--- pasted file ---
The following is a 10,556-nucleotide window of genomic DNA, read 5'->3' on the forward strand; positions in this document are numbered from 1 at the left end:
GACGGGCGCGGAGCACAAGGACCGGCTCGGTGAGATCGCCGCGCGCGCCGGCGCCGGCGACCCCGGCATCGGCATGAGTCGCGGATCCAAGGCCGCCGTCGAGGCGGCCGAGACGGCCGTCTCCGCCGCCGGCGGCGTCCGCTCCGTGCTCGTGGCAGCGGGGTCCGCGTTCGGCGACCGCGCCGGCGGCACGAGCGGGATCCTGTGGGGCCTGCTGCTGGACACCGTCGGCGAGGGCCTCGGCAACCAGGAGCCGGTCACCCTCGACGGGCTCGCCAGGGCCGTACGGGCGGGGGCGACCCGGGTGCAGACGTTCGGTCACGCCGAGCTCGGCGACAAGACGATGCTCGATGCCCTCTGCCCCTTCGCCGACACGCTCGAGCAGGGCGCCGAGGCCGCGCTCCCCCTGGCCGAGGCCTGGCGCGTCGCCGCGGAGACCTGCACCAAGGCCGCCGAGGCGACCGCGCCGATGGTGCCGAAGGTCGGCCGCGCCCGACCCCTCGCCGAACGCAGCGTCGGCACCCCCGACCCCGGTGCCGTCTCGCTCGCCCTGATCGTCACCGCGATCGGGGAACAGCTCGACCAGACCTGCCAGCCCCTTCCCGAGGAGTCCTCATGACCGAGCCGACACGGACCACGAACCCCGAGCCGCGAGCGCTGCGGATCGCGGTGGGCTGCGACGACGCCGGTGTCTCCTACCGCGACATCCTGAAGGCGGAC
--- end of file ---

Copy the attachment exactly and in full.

The following is a 10,556-nucleotide window of genomic DNA, read 5'->3' on the forward strand; positions in this document are numbered from 1 at the left end:
GACGGGCGCGGAGCACAAGGACCGGCTCGGTGAGATCGCCGCGCGCGCCGGCGCCGGCGACCCCGGCATCGGCATGAGTCGCGGATCCAAGGCCGCCGTCGAGGCGGCCGAGACGGCCGTCTCCGCCGCCGGCGGCGTCCGCTCCGTGCTCGTGGCAGCGGGGTCCGCGTTCGGCGACCGCGCCGGCGGCACGAGCGGGATCCTGTGGGGCCTGCTGCTGGACACCGTCGGCGAGGGCCTCGGCAACCAGGAGCCGGTCACCCTCGACGGGCTCGCCAGGGCCGTACGGGCGGGGGCGACCCGGGTGCAGACGTTCGGTCACGCCGAGCTCGGCGACAAGACGATGCTCGATGCCCTCTGCCCCTTCGCCGACACGCTCGAGCAGGGCGCCGAGGCCGCGCTCCCCCTGGCCGAGGCCTGGCGCGTCGCCGCGGAGACCTGCACCAAGGCCGCCGAGGCGACCGCGCCGATGGTGCCGAAGGTCGGCCGCGCCCGACCCCTCGCCGAACGCAGCGTCGGCACCCCCGACCCCGGTGCCGTCTCGCTCGCCCTGATCGTCACCGCGATCGGGGAACAGCTCGACCAGACCTGCCAGCCCCTTCCCGAGGAGTCCTCATGACCGAGCCGACACGGACCACGAACCCCGAGCCGCGAGCGCTGCGGATCGCGGTGGGCTGCGACGACGCCGGTGTCTCCTACCGCGACATCCTGAAGGCGGAC